IMG_0599Tucked alongside the Mediterranean coast and south of Barcelona is Spain’s “up and coming” city, Valencia. Just behind Barcelona and Madrid in size, this city was recommended as a must see by Spain natives living on my floor when I studied abroad in London. The great thing about up and coming cities is getting there on a tight wallet is doable, due to the under-the-radar factor.  There is somewhat of an appeal to go off of the beaten path and explore somewhere that may not be so commercialized and catered to tourists, but it is just as easy to say that there are plenty of downsides. There was of course the obvious language barrier between English and Spanish, as there is in any non-English speaking country. The problem here was that no one spoke any English at all. The lack of English speaking exposure to the native Valencians made it extremely difficult to navigate, barter, or even order food. When it came to eating out, we mustered up our best attempts to speak the language (as to not be disrespectful)…and it would take a solid 30 minutes to get a server over to our table to even take our order. This may have been because we weren’t familiar with the restaurants or ordering styles, but I’d be willing to bet it had a lot to do with the fact that we stood out, noticeably so.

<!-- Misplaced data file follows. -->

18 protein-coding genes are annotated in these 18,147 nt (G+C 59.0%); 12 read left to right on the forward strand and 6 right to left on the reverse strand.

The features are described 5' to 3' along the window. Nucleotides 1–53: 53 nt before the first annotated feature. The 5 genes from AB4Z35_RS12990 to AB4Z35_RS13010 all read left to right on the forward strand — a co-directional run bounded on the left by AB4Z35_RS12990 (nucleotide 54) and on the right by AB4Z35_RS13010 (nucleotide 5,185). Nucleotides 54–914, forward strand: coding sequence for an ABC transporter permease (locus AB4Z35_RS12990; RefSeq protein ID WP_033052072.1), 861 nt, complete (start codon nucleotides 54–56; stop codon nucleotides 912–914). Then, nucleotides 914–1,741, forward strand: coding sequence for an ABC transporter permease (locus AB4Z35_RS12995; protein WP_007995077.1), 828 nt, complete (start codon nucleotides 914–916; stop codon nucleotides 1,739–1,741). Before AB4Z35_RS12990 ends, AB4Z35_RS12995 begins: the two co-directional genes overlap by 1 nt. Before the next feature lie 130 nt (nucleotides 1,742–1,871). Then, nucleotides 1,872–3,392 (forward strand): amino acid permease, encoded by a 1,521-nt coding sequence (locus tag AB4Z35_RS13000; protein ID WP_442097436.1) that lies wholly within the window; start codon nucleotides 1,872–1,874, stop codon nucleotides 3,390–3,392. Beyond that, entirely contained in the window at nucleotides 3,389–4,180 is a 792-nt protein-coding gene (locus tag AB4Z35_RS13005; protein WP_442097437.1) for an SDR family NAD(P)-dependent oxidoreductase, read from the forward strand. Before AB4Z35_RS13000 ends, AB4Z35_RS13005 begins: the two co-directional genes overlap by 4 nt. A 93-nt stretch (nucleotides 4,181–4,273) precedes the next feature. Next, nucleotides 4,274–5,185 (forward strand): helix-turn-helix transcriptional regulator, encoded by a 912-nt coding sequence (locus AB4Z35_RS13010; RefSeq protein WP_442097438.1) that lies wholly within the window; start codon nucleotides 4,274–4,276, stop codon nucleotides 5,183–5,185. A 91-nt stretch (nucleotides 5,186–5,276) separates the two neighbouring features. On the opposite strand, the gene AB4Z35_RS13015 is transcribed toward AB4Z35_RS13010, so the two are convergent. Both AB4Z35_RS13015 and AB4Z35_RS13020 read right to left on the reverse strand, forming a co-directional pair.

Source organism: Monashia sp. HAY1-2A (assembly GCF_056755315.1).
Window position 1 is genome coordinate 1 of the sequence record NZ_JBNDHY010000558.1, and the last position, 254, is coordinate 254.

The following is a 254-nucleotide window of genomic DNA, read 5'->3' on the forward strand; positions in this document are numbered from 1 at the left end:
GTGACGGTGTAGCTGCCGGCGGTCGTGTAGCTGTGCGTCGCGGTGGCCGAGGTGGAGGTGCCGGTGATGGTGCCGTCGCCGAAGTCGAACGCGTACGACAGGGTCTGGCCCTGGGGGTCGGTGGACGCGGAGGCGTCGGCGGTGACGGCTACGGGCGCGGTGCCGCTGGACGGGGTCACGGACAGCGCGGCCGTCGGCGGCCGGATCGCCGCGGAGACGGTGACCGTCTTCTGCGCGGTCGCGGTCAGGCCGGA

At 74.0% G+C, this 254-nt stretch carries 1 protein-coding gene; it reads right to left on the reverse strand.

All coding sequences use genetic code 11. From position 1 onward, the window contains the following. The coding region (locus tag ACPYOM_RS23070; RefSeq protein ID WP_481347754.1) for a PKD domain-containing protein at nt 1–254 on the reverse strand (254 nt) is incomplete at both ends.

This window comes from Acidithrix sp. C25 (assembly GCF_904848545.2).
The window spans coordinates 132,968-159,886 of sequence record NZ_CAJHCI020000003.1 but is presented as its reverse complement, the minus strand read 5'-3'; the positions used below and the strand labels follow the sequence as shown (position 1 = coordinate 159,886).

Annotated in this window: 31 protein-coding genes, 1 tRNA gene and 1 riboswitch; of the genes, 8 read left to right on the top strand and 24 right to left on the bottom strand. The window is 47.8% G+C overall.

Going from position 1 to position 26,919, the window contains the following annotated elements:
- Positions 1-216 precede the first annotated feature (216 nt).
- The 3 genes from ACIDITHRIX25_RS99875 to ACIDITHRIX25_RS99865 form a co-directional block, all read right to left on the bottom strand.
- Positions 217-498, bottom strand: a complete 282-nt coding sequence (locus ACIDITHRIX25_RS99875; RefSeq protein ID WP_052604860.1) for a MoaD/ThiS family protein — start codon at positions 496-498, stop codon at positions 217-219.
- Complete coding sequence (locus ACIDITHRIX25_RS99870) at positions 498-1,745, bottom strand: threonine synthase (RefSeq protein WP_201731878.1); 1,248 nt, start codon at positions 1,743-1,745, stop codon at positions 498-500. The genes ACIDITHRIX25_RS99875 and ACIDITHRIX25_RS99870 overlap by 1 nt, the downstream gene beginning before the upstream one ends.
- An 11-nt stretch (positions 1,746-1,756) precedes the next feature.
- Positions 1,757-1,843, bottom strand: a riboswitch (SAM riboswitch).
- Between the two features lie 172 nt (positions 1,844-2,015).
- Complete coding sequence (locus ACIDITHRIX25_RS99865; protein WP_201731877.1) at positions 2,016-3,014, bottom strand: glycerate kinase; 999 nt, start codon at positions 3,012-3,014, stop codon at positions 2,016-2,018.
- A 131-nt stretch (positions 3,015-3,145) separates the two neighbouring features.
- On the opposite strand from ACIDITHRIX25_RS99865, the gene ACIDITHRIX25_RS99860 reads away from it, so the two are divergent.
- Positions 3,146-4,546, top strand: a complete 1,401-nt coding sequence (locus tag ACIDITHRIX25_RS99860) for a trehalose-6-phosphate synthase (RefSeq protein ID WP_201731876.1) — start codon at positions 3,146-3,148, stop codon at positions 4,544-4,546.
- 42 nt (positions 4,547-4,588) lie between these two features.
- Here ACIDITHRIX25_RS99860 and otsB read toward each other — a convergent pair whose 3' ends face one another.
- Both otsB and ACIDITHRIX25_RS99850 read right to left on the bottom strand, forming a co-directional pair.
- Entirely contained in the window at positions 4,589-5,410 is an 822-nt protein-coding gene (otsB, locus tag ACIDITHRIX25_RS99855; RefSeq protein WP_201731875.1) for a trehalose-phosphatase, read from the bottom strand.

You see, in our American minds, my friends and I assumed it’s spring time, it’s Spain, we’re by water, so therefore it must be warm.  To our embarrassment, we were dressed completely inappropriately at all times in shorts and dresses while everyone around us was in long pants and jackets, not considering the 60 degree temperatures reason enough for bare legs.  Overall, it was really unfortunate that the city wasn’t quite yet able to embrace tourist culture and made it difficult for us to see the city in a way that we would have wanted to, but hey, at least I got a tan…(burn).

Milan, Italy Isn’t Looking So Hot These Days …

68762_449426293050_665937_nMilan, otherwise known as Italy’s capital of fashion and home to impressive cathedrals, a castle, and a whole lot of gelato, is not my favorite city. During my semester in Scotland, two friends and I decided to spend our spring break traversing northern Italy, with Milan as our base of travel. We were looking forward to the sophistication and polished class that its reputation had promised. I’d have to say it let me down.